The role of Cryptochrome in neuronal transmission and network interactions in Drosophila melanogaster

Lead Research Organisation: University of Leicester
Department Name: College of Lifesciences


The circadian clock is an endogenous oscillator which propagates 24-hour rhythms in our physiology and behaviour. Such rhythms are entrained by environmental cues and function to anticipate ambient changes in light and temperature. The clock operates through a transcriptional-translational feedback loop to regulate the rhythmic expression of clock genes. In Drosophila melanogaster, CLOCK and CYCLE function as positive regulators of the feedback loop, whereas PERIOD and TIMLESS function as negative regulators. CRYPTOCHROME (CRY), a blue-light sensitive protein, serves as a circadian photoreceptor in Drosophila. In the presence of light, CRY initiates the degradation of TIMELESS, thereby resetting the molecular clock. Interestingly, CRY also displays roles in the Drosophila visual system, neuronal activity and magnetoreception. With this in mind, the aim of this project is to investigate the role of CRY in neuronal physiology in the larval neuromuscular junction and subsequently, translate these findings to the adult fly.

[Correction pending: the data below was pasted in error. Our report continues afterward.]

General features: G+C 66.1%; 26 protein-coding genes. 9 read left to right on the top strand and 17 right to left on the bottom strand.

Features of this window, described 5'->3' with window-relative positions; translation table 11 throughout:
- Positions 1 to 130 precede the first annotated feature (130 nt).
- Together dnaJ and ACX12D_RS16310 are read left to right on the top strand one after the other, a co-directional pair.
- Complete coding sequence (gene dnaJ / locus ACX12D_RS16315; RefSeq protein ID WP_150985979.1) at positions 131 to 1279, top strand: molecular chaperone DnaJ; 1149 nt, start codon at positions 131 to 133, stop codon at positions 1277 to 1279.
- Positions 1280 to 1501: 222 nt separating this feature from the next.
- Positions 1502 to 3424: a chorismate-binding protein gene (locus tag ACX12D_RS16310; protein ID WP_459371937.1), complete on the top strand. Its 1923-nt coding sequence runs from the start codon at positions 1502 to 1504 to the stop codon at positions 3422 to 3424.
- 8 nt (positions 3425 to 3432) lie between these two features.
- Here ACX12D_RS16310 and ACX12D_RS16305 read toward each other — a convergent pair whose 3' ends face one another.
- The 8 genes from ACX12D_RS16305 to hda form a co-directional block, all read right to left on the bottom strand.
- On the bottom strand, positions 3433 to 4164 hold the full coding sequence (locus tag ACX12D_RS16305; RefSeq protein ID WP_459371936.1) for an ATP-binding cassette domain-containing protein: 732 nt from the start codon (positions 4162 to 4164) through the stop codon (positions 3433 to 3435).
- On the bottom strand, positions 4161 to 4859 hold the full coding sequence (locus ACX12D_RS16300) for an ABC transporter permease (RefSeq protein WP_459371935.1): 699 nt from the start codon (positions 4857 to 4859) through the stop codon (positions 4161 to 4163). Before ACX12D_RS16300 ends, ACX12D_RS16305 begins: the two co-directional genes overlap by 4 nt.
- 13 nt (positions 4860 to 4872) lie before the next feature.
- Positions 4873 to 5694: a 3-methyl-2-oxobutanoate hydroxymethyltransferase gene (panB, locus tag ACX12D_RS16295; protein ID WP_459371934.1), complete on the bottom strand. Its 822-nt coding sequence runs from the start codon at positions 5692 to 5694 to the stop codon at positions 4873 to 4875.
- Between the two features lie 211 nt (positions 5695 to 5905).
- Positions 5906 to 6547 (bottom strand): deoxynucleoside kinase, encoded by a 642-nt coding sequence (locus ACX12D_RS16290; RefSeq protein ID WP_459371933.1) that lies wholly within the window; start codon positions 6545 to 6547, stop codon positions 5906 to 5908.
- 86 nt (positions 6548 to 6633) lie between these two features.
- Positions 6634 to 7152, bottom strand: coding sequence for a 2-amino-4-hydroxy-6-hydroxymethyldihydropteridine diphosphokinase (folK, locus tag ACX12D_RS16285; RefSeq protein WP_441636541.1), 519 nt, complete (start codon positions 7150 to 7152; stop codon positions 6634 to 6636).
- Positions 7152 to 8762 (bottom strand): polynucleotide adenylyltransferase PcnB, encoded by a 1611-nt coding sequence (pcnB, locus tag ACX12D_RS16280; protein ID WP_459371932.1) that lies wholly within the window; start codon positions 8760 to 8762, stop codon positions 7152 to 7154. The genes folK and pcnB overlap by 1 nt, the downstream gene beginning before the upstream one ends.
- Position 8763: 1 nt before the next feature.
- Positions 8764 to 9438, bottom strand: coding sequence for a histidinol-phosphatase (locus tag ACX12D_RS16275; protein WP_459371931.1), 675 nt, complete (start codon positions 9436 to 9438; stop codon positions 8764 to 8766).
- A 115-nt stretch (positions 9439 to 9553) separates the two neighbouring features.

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Studentship Projects

Project Reference Relationship Related To Start End Student Name
BB/T00746X/1 30/09/2020 29/09/2028
2594917 Studentship BB/T00746X/1 03/10/2021 02/10/2025 Emily Sample